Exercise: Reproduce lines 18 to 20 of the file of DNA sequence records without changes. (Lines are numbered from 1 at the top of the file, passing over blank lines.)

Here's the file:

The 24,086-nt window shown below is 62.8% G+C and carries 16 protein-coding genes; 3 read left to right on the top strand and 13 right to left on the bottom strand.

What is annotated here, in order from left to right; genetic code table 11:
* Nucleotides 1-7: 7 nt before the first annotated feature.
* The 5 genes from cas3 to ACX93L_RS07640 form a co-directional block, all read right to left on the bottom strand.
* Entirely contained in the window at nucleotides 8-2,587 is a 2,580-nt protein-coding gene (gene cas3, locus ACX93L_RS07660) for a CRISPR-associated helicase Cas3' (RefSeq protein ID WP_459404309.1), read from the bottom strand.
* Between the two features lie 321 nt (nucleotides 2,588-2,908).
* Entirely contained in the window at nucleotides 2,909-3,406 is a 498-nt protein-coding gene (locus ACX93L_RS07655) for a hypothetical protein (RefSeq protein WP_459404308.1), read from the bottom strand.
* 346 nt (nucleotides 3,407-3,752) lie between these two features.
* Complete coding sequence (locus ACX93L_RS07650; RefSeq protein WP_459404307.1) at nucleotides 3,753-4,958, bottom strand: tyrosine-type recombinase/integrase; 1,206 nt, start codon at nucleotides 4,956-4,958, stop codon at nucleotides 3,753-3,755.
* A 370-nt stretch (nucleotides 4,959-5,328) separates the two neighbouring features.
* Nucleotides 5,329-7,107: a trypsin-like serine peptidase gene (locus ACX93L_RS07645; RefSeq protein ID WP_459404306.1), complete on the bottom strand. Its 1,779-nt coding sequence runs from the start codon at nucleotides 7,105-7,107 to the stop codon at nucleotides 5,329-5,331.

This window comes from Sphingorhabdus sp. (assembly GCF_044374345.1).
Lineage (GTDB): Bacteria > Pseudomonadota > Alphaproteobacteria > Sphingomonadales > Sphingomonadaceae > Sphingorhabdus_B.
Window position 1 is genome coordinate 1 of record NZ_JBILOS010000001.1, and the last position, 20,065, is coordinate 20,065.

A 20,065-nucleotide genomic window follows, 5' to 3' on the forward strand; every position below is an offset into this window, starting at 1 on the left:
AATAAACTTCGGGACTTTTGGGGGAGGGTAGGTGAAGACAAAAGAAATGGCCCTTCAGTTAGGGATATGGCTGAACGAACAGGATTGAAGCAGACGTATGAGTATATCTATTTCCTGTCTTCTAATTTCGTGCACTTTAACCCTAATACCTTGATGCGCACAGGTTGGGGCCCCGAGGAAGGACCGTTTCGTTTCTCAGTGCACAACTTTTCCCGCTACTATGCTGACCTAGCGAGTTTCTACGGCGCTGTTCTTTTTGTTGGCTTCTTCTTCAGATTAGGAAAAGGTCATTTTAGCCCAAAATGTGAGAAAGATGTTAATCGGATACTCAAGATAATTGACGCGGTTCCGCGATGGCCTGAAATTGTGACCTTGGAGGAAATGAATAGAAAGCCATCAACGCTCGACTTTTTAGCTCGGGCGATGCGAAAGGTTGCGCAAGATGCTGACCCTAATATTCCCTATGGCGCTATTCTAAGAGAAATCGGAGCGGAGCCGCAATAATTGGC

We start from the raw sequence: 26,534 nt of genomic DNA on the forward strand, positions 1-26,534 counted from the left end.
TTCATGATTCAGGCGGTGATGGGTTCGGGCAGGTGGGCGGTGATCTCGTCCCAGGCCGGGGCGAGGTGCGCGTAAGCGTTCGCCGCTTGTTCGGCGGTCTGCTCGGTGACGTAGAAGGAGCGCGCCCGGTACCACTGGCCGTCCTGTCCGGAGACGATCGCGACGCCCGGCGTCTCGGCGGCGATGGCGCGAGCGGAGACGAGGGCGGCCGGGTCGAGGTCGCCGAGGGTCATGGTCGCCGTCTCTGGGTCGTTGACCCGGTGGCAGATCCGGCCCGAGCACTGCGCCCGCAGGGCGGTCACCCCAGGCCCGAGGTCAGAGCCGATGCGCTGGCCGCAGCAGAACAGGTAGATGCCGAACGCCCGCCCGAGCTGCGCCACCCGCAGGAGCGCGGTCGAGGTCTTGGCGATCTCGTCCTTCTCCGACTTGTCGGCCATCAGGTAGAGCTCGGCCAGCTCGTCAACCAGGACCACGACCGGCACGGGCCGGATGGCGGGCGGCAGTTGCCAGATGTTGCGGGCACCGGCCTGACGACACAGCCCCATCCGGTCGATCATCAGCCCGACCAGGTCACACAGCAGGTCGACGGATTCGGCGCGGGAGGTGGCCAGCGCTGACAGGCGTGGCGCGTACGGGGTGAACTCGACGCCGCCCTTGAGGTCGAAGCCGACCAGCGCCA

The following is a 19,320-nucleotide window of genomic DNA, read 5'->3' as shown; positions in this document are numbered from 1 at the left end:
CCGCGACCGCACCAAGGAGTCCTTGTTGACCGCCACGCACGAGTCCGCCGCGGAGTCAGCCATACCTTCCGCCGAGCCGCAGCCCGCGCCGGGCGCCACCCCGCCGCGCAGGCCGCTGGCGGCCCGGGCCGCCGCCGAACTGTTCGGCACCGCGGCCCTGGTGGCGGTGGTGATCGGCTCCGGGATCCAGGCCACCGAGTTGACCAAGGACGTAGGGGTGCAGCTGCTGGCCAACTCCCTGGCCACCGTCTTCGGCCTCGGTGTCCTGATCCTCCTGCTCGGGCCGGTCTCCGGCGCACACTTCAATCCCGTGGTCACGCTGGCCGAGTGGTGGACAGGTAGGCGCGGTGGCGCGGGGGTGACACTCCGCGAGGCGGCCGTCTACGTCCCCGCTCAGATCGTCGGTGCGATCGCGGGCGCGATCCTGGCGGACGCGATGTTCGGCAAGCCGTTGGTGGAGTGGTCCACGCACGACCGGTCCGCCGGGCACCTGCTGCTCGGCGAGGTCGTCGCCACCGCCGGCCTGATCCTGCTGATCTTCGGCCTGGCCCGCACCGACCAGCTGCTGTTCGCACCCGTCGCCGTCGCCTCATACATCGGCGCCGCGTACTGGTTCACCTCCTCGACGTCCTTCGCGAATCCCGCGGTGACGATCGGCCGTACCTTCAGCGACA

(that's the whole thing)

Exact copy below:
TTCATGATTCAGGCGGTGATGGGTTCGGGCAGGTGGGCGGTGATCTCGTCCCAGGCCGGGGCGAGGTGCGCGTAAGCGTTCGCCGCTTGTTCGGCGGTCTGCTCGGTGACGTAGAAGGAGCGCGCCCGGTACCACTGGCCGTCCTGTCCGGAGACGATCGCGACGCCCGGCGTCTCGGCGGCGATGGCGCGAGCGGAGACGAGGGCGGCCGGGTCGAGGTCGCCGAGGGTCATGGTCGCCGTCTCTGGGTCGTTGACCCGGTGGCAGATCCGGCCCGAGCACTGCGCCCGCAGGGCGGTCACCCCAGGCCCGAGGTCAGAGCCGATGCGCTGGCCGCAGCAGAACAGGTAGATGCCGAACGCCCGCCCGAGCTGCGCCACCCGCAGGAGCGCGGTCGAGGTCTTGGCGATCTCGTCCTTCTCCGACTTGTCGGCCATCAGGTAGAGCTCGGCCAGCTCGTCAACCAGGACCACGACCGGCACGGGCCGGATGGCGGGCGGCAGTTGCCAGATGTTGCGGGCACCGGCCTGACGACACAGCCCCATCCGGTCGATCATCAGCCCGACCAGGTCACACAGCAGGTCGACGGATTCGGCGCGGGAGGTGGCCAGCGCTGACAGGCGTGGCGCGTACGGGGTGAACTCGACGCCGCCCTTGAGGTCGAAGCCGACCAGCGCCA

The following is a 19,320-nucleotide window of genomic DNA, read 5'->3' as shown; positions in this document are numbered from 1 at the left end:
CCGCGACCGCACCAAGGAGTCCTTGTTGACCGCCACGCACGAGTCCGCCGCGGAGTCAGCCATACCTTCCGCCGAGCCGCAGCCCGCGCCGGGCGCCACCCCGCCGCGCAGGCCGCTGGCGGCCCGGGCCGCCGCCGAACTGTTCGGCACCGCGGCCCTGGTGGCGGTGGTGATCGGCTCCGGGATCCAGGCCACCGAGTTGACCAAGGACGTAGGGGTGCAGCTGCTGGCCAACTCCCTGGCCACCGTCTTCGGCCTCGGTGTCCTGATCCTCCTGCTCGGGCCGGTCTCCGGCGCACACTTCAATCCCGTGGTCACGCTGGCCGAGTGGTGGACAGGTAGGCGCGGTGGCGCGGGGGTGACACTCCGCGAGGCGGCCGTCTACGTCCCCGCTCAGATCGTCGGTGCGATCGCGGGCGCGATCCTGGCGGACGCGATGTTCGGCAAGCCGTTGGTGGAGTGGTCCACGCACGACCGGTCCGCCGGGCACCTGCTGCTCGGCGAGGTCGTCGCCACCGCCGGCCTGATCCTGCTGATCTTCGGCCTGGCCCGCACCGACCAGCTGCTGTTCGCACCCGTCGCCGTCGCCTCATACATCGGCGCCGCGTACTGGTTCACCTCCTCGACGTCCTTCGCGAATCCCGCGGTGACGATCGGCCGTACCTTCAGCGACA